His response to his master didn’t quite leave his tongue. Only he could see his master, and really he wasn’t interested in sharing the ghost’s existence with this old enemy of his.
“You don’t like hearing about Cray like that, do you?”
“My Master was a sober man, honest, kind, courageous. He was wise and loving,” Jewls said, not wanting to start crying. He didn’t see any reason too, hadn’t expected the tears to start blurring his vision, so he turned his attention back to his other boot, working on the laces, letting loose hair drape over his face, crimson stage curtains. “He was a good bard.”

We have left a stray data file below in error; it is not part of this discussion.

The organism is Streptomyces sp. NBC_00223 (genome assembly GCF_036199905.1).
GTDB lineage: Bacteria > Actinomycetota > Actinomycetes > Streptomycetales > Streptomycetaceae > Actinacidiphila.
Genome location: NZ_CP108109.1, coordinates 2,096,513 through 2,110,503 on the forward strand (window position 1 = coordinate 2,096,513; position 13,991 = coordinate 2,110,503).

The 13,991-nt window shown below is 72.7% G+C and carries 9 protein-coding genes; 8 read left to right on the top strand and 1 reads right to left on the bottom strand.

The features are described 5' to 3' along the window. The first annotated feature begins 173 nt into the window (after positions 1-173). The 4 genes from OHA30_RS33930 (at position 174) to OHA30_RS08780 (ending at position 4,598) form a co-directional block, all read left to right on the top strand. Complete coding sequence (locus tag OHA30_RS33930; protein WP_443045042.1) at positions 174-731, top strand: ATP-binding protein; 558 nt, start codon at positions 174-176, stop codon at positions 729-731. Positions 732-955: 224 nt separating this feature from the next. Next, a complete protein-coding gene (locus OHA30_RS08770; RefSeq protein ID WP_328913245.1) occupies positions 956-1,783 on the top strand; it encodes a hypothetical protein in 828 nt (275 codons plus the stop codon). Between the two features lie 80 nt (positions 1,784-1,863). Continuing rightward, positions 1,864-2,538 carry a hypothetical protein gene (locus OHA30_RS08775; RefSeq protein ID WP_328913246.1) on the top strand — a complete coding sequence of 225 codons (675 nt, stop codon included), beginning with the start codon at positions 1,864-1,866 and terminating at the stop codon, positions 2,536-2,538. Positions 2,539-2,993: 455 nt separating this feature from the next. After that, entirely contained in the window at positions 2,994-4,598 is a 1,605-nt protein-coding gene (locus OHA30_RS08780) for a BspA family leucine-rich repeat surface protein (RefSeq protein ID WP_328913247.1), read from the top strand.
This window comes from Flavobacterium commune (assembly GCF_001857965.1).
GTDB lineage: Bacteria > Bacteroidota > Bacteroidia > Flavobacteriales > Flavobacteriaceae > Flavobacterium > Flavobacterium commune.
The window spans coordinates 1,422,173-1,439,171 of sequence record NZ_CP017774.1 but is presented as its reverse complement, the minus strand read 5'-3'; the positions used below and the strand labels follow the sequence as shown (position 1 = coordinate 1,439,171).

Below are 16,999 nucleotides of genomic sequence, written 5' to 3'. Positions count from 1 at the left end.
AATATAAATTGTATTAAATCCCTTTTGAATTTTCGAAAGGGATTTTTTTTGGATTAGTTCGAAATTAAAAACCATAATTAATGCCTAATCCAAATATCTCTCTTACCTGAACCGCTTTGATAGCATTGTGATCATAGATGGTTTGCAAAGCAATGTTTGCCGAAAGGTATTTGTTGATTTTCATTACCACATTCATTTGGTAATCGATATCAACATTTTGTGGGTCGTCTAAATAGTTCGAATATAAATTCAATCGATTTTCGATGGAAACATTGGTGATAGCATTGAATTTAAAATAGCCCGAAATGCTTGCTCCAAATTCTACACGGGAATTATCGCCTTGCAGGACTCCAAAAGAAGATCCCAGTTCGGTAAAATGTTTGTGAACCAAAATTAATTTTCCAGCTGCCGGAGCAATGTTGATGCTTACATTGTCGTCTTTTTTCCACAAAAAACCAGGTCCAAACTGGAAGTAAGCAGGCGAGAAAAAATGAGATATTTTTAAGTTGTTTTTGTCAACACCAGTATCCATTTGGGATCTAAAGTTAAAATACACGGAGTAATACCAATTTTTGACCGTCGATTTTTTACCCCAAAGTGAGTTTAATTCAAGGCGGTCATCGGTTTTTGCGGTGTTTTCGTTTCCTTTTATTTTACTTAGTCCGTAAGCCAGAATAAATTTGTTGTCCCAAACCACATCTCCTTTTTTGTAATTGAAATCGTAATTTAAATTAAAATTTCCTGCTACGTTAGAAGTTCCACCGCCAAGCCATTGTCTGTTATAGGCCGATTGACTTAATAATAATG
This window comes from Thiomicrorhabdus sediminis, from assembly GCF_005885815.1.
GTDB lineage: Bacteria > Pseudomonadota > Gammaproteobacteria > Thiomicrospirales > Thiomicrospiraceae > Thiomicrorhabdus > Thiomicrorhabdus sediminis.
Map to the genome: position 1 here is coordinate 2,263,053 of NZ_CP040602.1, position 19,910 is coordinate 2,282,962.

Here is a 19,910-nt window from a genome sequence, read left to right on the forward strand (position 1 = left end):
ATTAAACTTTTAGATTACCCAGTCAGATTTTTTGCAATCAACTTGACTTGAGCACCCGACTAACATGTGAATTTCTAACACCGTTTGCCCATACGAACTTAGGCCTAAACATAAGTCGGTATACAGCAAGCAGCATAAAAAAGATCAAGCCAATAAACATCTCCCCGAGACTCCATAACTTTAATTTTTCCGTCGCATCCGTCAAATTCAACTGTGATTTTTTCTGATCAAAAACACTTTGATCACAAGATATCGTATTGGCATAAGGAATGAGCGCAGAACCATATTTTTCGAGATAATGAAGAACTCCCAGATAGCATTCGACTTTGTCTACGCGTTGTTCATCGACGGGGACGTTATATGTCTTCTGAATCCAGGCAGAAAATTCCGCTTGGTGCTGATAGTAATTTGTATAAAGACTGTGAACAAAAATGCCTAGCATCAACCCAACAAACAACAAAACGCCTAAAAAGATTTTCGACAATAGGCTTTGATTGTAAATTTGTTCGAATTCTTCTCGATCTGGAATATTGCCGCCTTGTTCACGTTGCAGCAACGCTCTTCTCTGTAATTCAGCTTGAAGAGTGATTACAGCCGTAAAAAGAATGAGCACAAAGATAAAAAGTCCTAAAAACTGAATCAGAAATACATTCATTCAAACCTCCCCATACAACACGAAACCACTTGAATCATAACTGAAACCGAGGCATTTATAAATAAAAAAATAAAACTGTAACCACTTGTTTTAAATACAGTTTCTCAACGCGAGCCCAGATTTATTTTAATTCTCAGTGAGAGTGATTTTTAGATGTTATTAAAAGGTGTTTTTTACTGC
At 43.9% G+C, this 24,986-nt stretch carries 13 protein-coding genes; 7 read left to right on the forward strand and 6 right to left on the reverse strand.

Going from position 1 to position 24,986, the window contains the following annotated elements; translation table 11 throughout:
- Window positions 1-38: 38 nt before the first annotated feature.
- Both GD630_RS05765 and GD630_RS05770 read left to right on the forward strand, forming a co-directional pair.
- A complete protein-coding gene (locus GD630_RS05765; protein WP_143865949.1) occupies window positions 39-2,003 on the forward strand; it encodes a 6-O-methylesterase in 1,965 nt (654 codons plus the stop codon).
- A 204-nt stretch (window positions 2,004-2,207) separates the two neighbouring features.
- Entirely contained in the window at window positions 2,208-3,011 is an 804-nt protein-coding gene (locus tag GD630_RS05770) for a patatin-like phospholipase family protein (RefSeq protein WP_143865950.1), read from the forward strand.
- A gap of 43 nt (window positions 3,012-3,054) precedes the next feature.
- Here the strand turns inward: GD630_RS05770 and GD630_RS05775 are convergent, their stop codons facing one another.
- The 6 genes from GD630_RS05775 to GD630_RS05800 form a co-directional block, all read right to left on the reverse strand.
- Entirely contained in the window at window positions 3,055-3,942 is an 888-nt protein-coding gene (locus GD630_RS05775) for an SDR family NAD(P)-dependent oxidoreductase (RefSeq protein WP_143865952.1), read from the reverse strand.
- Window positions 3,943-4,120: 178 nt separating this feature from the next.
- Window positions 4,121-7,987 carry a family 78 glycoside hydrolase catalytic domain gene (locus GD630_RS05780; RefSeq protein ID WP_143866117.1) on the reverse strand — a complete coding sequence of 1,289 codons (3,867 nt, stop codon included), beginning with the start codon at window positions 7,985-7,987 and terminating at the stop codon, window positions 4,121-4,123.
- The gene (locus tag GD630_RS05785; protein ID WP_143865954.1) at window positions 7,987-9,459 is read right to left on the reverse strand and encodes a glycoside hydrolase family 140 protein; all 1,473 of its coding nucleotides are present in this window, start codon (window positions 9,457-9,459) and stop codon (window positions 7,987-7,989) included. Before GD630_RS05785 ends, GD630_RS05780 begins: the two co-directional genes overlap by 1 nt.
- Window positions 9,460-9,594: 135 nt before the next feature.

Philip laughed, then cut his laughter short. “He was, after he got you. He became a good bard,” the last was said with enough hint of a lie to it that a bard might lose their braid, right through the throat for having said it.
Jewls accepted it though. It was true to him. “I miss him.”
“You know, boy, I do too. How did he die?”
“We were going towards a tournament,” he said, taking his time peeling down his wet sock. “Sarah, Master, and me, we were going to win and he was going to use the money to buy Sarah her bardkin price. Or start on it, I guess. It would take more tournaments than one to buy bardkin price. Took me six, but we heard calls for help,” Jewls said, so cold as he told that he wrapped his arms around his knees, drew them to his chest, one sock on, one off. “We went to help. Bandits were attacking a merchant family.”
“Cray went to help strangers,” Philip asked, doubtful. “How old were you?”
“I was thirteen. Sarah was pregnant.”
“Who was Sarah? She’s your lady?”